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The intervention application states that Nagreeka Exports has in no way challenged either the vires or the powers the government under the Disaster Management Act, 2005
Unorganised sector workers unions from Maharashtra and Delhi have moved the Supreme Court to intervene as applicants in a plea filed by a Mumbai-based textile firm challenging the order to pay workers full wages during the COVID-19 lockdown.
The textile company, Nagreeka Exports, had earlier approached the Supreme Court seeking quashing of the March 29 Ministry of Home Affairs order, which compelled employers to pay full wages and salaries to workers and employees during the period of lockdown.
After the MHA, on March 31, the Maharashtra government passed a similar order "compelling" industry owners to pay full salaries to staff, workers, contract workers and casual workers for the period of the lockdown.
Nagreeka Exports seeks quashing of both government notifications, stating that it had to face major losses to the tune of Rs 1.5 crore due to the lockdown. If they are compelled to pay full salaries, then there would be “far reaching consequences", the plea stated.
Angmehnanti Kashtakari Sangharsh Samiti (AKSS), an umbrella coalition of informal workers in the State of Maharashtra, and Delhi Municipal Workers Union (DMWU), the oldest trade union of the Delhi Municipal Corporation, have stated that if the prayer of Nagreeka Exports is allowed, then their “basic rights of sustenance and livelihood will be gravely affected.”
The trade union organisations' intervention application, filed by Advocate Sunil Fernandes, submits that Nagreeka Exports has in no way challenged either the vires or the powers the government under the Disaster Management Act, 2005.
"The entirety of the aforesaid writ petition is based on the vague prayer of the Petitioner possibly suffering financial burden in complying with the provisions, the Petitioner has not made out a single ground to challenge the aforesaid orders on how the balance of conveniences tilts in their favour or on equity."
IA filed by workers' unions
Substantiating how the notifications are based on solid footing, the petitioner states that the same have been passed under Section 10 of the DMA and have a direct nexus with ‘preparedness to deal with the disaster’ of COVID-19.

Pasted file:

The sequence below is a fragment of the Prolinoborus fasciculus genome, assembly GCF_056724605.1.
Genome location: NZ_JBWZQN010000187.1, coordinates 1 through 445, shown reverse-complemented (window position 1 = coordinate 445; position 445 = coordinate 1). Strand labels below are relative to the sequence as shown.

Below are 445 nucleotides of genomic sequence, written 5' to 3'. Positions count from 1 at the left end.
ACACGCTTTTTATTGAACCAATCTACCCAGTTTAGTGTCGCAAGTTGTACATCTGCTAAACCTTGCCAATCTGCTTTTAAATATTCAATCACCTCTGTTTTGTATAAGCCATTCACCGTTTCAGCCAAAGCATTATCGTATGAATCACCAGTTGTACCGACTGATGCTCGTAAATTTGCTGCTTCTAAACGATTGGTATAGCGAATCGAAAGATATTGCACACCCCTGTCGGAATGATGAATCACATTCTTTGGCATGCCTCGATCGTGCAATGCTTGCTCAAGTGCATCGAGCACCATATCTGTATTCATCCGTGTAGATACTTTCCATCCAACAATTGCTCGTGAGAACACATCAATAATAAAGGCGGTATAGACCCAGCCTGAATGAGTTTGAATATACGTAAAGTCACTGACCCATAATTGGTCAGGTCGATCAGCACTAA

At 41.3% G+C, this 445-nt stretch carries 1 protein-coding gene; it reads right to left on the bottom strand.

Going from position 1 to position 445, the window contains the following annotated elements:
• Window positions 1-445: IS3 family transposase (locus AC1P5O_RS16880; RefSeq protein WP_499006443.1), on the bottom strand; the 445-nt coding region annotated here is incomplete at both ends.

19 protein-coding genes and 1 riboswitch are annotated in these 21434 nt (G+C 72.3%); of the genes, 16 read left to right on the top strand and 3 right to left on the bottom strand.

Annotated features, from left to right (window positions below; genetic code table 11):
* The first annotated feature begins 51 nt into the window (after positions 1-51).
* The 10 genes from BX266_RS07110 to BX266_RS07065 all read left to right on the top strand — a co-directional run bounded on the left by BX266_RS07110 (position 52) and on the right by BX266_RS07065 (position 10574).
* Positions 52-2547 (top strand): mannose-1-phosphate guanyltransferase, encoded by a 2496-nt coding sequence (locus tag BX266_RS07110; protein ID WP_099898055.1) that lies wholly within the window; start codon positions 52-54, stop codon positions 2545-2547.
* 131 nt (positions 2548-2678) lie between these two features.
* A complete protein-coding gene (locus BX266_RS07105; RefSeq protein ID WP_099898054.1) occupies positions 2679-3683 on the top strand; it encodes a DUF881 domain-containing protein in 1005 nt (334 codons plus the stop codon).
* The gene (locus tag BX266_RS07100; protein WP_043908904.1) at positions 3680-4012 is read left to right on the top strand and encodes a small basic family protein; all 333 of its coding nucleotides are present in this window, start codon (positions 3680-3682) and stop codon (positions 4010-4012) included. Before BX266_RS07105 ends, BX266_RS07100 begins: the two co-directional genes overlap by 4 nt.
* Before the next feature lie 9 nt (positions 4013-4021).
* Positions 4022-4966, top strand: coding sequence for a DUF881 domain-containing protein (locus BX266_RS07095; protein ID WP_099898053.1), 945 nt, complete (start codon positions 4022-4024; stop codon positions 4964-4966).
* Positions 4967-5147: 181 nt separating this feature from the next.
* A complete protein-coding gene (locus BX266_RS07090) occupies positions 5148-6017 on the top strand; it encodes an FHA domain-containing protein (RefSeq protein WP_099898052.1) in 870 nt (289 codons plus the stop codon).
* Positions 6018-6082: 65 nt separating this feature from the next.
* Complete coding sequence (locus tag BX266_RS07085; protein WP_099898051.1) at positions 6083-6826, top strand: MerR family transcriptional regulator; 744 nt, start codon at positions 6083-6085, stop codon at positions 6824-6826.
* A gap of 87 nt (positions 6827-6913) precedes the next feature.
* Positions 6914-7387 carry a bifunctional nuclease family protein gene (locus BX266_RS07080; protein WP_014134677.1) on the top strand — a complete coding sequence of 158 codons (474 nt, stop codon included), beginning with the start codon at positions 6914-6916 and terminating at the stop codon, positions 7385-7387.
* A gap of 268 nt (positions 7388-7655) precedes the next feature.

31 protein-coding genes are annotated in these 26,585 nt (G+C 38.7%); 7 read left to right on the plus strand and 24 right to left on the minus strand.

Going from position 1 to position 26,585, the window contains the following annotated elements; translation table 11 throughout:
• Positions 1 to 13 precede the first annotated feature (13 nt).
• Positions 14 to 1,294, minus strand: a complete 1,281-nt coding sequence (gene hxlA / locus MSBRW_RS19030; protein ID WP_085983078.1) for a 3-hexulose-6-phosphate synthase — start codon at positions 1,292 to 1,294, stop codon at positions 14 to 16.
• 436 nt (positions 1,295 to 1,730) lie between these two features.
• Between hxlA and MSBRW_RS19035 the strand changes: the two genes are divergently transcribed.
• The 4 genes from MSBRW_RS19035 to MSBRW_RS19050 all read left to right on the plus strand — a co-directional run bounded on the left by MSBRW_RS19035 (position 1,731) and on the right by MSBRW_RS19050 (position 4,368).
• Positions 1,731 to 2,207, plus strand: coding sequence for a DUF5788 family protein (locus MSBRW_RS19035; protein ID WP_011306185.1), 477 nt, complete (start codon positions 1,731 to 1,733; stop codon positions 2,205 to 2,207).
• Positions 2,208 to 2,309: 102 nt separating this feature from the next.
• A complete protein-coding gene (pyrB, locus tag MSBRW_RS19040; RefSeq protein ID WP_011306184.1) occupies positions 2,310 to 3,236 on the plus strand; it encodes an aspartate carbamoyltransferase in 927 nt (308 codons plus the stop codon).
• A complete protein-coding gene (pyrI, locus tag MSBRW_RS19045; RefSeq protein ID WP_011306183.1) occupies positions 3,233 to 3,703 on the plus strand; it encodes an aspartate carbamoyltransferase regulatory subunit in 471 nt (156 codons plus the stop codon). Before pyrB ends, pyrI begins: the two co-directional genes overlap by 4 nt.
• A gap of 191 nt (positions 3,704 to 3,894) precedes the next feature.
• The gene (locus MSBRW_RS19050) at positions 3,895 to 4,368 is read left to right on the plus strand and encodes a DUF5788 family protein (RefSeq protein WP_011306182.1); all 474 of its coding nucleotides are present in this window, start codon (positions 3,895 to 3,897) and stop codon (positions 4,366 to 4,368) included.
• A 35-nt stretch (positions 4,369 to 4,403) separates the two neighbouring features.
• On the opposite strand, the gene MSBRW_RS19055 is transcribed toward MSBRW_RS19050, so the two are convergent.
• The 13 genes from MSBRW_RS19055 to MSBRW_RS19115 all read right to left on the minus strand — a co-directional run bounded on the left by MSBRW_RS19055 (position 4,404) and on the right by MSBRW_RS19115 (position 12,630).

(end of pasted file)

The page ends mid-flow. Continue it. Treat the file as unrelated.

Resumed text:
The plea further states that such a directive was passed so that migrant workers do not fear unemployment and flee to their villages, thereby causing further damage to the plan to contain the COVID-19 pandemic. It states,
"The directives were given to ensure migratory workers do not flee to their villages/hometowns in panic created by the Pandemic as well as the uncertainty of income due to illegal retrenchments, layoffs during this period by employers. Such incidents of mass migrations, as already witnessed in Delhi and Mumbai, would lead to catastrophic consequences which would undo the impact in success to curb the spread of the COVID-19, that the lockdown seeks to achieve."
Since Nagreeka exports had raked up how the Industrial Disputes Act allows employers to lay off employees if no work is done, the intervenors state that the government directive was to “ensure the measly wages given to workers are not scuttled by taking recourse to laying off under Section 2(kkk) and Sections 25C and 25M of the Industrial Disputes Act.” The IA goes on to state,
“Section 72 of the Disaster Management Act, 2005 is a non obstante clause and has an overriding effect over other legislation wherever there may be a conflict. Hence, suspension of provisions and superseding the same during the lockdown period by taking recourse to DMA is constitutionally legal under Article 254 and since the DMA is a later statute, it would prevail over provisions under the Industrial Disputes Act/State Industrial Acts."
[READ THE INTERVENTION APPLICATION]